Laser measurement for quality control
30 August 2011
Dr Jie Lin describes the developing trends in laser measurement technology and looks at a range of diverse applications for quality control in manufacturing processes which have benefitted from the use of this technology.
Laser measurement technology has been a beneficiary of the rising demand for quality assurance, owing to its non-contact, maintenance-free and rapid measurement capabilities. To optimise manufacturing processes and improve product quality, in-line quality control during the various manufacturing stages has become indispensable, for example measuring geometric parameters such as distance, thickness, diameter and surface contours.
Laser measurement technology has made huge advances in the past 20 years. Besides the fast, contactless and maintenance-free method for measuring using opto-electrical systems, the main advantage of laser measurement technology using opto-electrical systems lies in its precision, which previously could only be obtained by tactile measurement systems. In comparison to other contact-free methods of measurement, laser displacement sensors have the advantage over capacitive or inductive distance sensors by being able to measure a larger area. In comparison to ultrasound and radar sensors, laser displacement sensors resolution is more precise. Also, laser sensors are not affected by electromagnetic fields.
The triangulation principle is the oldest and still the most common method used for optical, contact-free distance measurement in industrial sensor technology. The advancement of the semi-conductor laser led to the development of laser analogue sensors suitable for use in industry, which operate according to the triangulation principle using visible red lasers and emitting power of less than 1 mW within the scope of laser protection class 1 or 2. These protection classes require no special protective measures. This paved the way for the safe and widespread use of laser sensors across industry. Given the continuous increase in performance, combined with decreasing prices in microelectronics and microprocessors, more ASICs and faster microprocessors (or microcontrollers) could be integrated into laser sensors. The complex signal processing of modern laser measurement systems can meet the precision and speed required by automation technology. In addition, premium, special optical/micro-optical lens (systems) guarantee the realization of focused laser beams on the one hand, and, on the other hand, minimize optical representation errors on the receiving element.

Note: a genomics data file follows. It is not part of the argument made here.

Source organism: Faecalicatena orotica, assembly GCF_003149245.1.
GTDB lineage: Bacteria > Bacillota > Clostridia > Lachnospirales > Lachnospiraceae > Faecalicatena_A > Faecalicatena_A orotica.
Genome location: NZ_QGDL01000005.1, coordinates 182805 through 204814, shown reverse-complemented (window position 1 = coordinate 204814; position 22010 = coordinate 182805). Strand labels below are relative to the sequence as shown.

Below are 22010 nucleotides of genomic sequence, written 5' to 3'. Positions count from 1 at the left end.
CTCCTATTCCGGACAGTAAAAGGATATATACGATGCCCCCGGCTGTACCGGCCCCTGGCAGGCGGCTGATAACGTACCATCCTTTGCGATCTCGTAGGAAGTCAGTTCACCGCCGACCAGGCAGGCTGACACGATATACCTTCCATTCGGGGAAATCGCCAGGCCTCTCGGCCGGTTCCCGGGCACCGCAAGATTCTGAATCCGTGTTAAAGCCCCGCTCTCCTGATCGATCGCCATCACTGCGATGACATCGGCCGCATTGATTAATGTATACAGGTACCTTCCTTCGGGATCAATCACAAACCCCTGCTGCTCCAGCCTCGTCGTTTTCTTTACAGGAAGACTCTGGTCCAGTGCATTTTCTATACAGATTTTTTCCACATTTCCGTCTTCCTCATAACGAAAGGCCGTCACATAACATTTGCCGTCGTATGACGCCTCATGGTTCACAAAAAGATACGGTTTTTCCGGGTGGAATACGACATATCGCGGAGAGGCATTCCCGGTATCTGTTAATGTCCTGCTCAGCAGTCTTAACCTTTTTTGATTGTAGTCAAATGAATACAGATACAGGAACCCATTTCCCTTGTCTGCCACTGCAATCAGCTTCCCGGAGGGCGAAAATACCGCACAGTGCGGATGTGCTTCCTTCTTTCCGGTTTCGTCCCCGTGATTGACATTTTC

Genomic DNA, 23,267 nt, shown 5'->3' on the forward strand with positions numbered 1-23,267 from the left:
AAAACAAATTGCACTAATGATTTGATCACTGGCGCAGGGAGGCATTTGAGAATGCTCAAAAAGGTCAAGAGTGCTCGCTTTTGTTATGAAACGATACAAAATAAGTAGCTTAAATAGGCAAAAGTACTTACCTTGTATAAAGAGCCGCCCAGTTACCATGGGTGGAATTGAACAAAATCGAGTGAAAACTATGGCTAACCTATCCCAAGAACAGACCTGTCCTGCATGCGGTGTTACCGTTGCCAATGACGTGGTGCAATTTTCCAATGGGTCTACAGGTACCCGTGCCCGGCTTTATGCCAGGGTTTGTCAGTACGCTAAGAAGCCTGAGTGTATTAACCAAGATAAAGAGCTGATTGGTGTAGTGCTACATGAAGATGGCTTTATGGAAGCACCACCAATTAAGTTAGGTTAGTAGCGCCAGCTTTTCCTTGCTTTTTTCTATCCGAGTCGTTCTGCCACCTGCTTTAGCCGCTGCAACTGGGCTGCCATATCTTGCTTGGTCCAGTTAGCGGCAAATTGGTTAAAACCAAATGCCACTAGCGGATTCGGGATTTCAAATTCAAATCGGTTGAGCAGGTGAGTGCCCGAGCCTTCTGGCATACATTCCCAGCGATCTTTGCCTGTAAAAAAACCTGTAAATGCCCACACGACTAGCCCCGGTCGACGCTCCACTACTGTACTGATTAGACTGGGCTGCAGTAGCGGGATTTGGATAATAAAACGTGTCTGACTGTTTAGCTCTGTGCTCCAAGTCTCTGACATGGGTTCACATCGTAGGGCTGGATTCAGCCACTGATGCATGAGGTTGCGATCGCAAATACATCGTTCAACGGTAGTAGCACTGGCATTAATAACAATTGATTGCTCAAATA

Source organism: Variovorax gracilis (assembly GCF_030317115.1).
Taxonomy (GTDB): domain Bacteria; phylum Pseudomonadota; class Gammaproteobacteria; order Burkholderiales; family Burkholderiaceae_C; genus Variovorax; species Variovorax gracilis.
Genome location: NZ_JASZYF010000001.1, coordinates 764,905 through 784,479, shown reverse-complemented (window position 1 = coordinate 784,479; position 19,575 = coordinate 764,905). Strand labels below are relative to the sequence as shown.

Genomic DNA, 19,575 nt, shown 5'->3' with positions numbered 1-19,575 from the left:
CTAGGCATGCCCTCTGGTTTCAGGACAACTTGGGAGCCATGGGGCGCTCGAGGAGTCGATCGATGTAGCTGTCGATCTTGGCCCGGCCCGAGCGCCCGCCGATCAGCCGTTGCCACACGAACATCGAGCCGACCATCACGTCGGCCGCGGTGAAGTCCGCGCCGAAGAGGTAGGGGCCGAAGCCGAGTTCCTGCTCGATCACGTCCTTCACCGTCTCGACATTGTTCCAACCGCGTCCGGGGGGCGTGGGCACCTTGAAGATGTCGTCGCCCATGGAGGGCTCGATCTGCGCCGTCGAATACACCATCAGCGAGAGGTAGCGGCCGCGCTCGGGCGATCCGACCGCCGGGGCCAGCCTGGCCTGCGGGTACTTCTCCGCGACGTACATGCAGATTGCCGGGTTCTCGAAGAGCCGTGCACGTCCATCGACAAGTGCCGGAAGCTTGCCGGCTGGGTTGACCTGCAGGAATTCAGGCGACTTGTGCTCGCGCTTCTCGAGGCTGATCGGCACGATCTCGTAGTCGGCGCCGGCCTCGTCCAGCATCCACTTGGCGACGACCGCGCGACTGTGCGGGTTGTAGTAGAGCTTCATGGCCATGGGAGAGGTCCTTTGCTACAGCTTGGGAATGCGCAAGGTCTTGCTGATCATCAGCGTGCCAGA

Position sensitive devices (PSDs) were mostly used as detectors for cost reasons when laser analogue sensors were first developed. However, laser analogue sensors and laser measurement systems introduced during the past 10 years rely instead almost exclusively on CCD or CMOS linear sensors. One advantage CCD/CMOS linear sensors have over PSD elements is their ability to read out each individual pixel sequentially and directly. Other than with PSD, not only is the absolute amount of light processed important (i.e. the determination of the most intense point within the distribution of light), but rather the relative illumination or distribution of light over the entire CCD or CMOS line. Fast microprocessors/microcontrollers and special ASICs have solved the problem of performing the demanding computations and providing the complex analytical electronic components required.
The use of CCD and CMOS sensors smoothed the way for implementing laser analogue sensors throughout industry, to measure standard objects as well as for more demanding applications with complex surface and/or material properties - highly reflective surfaces such a chrome-plated piece parts or metal surfaces painted with light colours and highly absorptive materials such as rubber or tires. CMOS sensors have become more popular in laser analogue sensors. They are well suited to use with measurement systems because of their greater dynamic range. Besides greater sensitivity to light and luminosity dynamics in comparison to laser analog sensors with CCD sensors, laser analog sensors with CMOS sensors exhibit other technical advantages too – an attainable sampling rate of 100 kHz, direct access to each individual pixel as well as ‘on-chip integration of the electronic components needed to analyse the data as well as lower power consumption. CMOS sensors are also generally more cost-efficient than CCD sensors.
The latest generation
One example of the latest generation of CMOS sensors is the HL-G1 series from Panasonic, which sets new standards for measuring distance optically. Features include resolutions down to 0.5mm, high sampling rates of 10 kHz and a minimal linearity error (£ ±0.1% FS). The all-in-one concept of the HL-G1 series integrates the processing and control unit into the sensor head. The sensor can be configured using function keys on the device.
The CMOS linear image sensor can achieve the same sensing results for optical characteristics such as being independent of colour and surface as laser displacement sensors with CCD receiving elements. In addition, the shutter speed for the sensor receiver can be adjusted automatically or manually allowing the amount of light reflected onto the sensor to be varied to obtain the best measurement result.
The sensor is typically used in applications such as dynamic measurement control of material thickness and diameter, or to determine profiles or contours, as well as in special applications such as for the measurement during manufacturing processes in applications such as tyre production (black rubber) or metal surfaces of various colours as can be found in the automotive industry.
*About the author
Dr Jie Lin is the european general manager responsible for sales and product management of sensors, automation components and UV curing systems at Panasonic.
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